Make Your Own Lifting Platform

I finally joined every other garage gym owner and built my own Olympic lifting platform. This is a significant upgrade from the 1/8″ inch rubber mats I have been using.

Why would I want to make a platform?

The biggest reason for me is the protect my equipment, which includes the floor of the garage. Dropping bumper plates on a concrete floor isn’t the best option, especially when the weights start increasing. It is better than when compared with steel plates, think of the difference between hitting concrete with a hammer and a mallet. Now let’s expand the area of force dispersion by placing a couple of layers of wood and finally another layer of rubber to absorb the impact. This should help displace the force from dropping 300lbs from a single point of contact, to a much larger surface area.

Not only is it functional, but there is something cool about having a lifting platform in the garage. Aesthetics play a factor in building a lifting platform, because having a place you enjoy training in, is very important.

In total I spent just under $200 and around five hours of time, including picking up a rental truck and driving back and forth. Build time was just under two hours. No real woodworking skills are necessary, you’re simply stacking wood. I decided to go with the full sized 8′ x 8′ platform, not only does this eliminate the need for cutting the 4’x 8′

Materials used:

QuantityItemPrice
215/32″ – 4’x8′ Plywood CDX grade$22.95 / sheet
25/8″ – 4’x8′ Particle Board$14.32 / sheet
119/32″ – 4’x8′ Sheeting Plywood$28.47
13/4″ – 4’x6′ Horse Stall Mat$39.99
Liquid Nails$3.47
Gorilla Glue$18.56
Construction Adhesive$2.47
Wood Screws$6.86
Wood sealant$12.00
Stainable wood filler$5.28
Duct Tape$4.98

I already had a bunch of exterior wood screws, wood filler and wood sealer that I was able to use for the project. I didn’t include the cost of the rental truck. which was only $35. The total for the wood & horse stall mats came to a total of $103. The other stuff came to $53.62. If you have extra pieces available, you can get away with a project total of around $100.

Equipment needed:

  • Caulking gun
  • Box cutter
  • Measuring tape
  • Sandpaper
  • Countersink drillbit

Steps:

  1. I opted to stack the wood with the CDX plywood as the base, the particle board in the middle and the horse stall mats on top. I found plywood sheets that were relatively flat, since the particle board was super flat, between the weight, the glue and the screws. The platform came out very flat.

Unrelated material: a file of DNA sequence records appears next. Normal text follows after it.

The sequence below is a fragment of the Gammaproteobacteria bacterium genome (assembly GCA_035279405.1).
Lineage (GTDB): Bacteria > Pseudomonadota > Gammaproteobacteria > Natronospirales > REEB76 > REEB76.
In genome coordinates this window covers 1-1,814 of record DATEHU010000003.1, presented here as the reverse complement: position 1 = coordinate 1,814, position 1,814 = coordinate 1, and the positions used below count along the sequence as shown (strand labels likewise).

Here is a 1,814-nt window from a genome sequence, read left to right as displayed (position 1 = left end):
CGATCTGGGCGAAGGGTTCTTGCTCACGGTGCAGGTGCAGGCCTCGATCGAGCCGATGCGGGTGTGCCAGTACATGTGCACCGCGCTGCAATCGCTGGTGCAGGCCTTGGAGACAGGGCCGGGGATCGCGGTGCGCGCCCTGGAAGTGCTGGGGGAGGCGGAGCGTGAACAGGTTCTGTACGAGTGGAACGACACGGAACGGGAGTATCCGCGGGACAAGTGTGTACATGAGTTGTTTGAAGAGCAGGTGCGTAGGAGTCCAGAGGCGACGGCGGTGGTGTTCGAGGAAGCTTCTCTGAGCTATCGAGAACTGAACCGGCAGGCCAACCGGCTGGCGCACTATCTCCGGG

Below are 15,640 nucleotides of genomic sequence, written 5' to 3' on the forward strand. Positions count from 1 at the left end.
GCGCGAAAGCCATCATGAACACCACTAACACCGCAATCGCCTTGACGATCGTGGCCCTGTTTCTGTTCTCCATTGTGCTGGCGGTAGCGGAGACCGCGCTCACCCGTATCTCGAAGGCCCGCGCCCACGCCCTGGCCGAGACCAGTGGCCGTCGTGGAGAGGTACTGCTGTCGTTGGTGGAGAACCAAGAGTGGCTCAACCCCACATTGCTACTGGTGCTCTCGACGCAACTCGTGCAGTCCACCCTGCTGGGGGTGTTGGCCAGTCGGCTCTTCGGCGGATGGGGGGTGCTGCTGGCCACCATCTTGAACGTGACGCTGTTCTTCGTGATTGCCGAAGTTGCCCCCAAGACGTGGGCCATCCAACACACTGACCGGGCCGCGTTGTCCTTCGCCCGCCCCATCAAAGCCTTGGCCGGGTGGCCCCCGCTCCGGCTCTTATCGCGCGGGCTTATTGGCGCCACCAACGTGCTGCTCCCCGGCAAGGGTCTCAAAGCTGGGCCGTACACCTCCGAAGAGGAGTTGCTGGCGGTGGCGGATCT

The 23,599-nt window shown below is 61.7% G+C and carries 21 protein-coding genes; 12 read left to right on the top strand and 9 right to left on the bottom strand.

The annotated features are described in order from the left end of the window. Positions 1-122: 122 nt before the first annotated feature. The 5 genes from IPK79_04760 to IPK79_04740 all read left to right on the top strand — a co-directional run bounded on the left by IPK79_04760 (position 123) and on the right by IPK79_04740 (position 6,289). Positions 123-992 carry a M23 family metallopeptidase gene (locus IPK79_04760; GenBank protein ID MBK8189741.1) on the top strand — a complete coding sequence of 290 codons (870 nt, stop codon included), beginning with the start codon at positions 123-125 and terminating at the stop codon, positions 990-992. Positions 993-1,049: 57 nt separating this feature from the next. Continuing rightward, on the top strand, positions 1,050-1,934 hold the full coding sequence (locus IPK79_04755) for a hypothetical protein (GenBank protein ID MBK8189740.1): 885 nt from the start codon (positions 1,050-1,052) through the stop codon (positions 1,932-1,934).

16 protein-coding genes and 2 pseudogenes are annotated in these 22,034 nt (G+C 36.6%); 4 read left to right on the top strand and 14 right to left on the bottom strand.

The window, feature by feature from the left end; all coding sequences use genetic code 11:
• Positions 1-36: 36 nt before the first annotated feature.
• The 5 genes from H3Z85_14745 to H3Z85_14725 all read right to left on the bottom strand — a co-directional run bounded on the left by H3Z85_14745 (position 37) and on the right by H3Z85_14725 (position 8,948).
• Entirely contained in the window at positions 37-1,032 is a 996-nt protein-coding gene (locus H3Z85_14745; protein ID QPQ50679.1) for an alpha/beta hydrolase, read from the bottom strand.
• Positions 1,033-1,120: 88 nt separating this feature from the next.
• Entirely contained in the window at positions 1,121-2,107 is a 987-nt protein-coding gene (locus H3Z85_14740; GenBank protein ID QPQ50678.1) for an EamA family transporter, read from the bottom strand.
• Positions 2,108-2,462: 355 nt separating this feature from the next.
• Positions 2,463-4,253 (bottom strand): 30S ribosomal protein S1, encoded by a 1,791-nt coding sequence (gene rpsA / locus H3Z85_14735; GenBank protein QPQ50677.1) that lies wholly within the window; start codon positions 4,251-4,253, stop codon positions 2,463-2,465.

2. Arrange the wood to make sure everything is lined up. This project is super easy, since there is no cutting.
  3. I placed a strip of duct tape between the two sheets of plywood to prevent any movement during the process.
  4. Apply the glue or adhesive on to the plywood and then set the first sheet down, making sure all the corners are lined up. First mistake I made here was using the whole tube of glue on one panel, most likely unnecessary, which is why I had to have multiple containers of adhesive on the materials list.Do the same thing on the other side and then place weights around the edges. This leaves the center of the platform unobstructed to lay the final sheet of plywood down.
  5. Take the measuring tape out and mark two feet from each side, this will give you the measurement where the top piece will sit.

  6. Once all the layers are glued and in place, I used a countersink drill dit to drill down into the edges of the top layer, this way the screw heads don’t stick up



  7. I then filled over the holes with wood filler and then sanded smooth
  8. Next step is to cut the horse stall mat in half. I used a silver sharpie to draw a line down the middle. This was probably the most annoying and tedious part of the project. I just used a box cutter and used some scrap wood to rest it on.

  9. I used gorilla glue to attach the mats. They haven’t moved yet, but if repeated use starts moving the mats, I’ll have to screw them down.

  10. Since the mats are only six feet in length, there is a 2’x2′ square at the top which is just two layers. I will be adding some more plywood or mats to this at some point to level out the platform. Until then, I’m using it as a weight storage area.
  11. The final step is to sand down any rough points on the middle sheet and apply water sealant. Option is to add any paint, or stickers to personalize the platform

  12. The most important step is to get to lifting some heavy weights!

The whole process didn’t take half a day including the truck rental, buying the wood, assembly and sealing. I may add some paint and artwork to the middle lifting section and will update the page if I do!

References:

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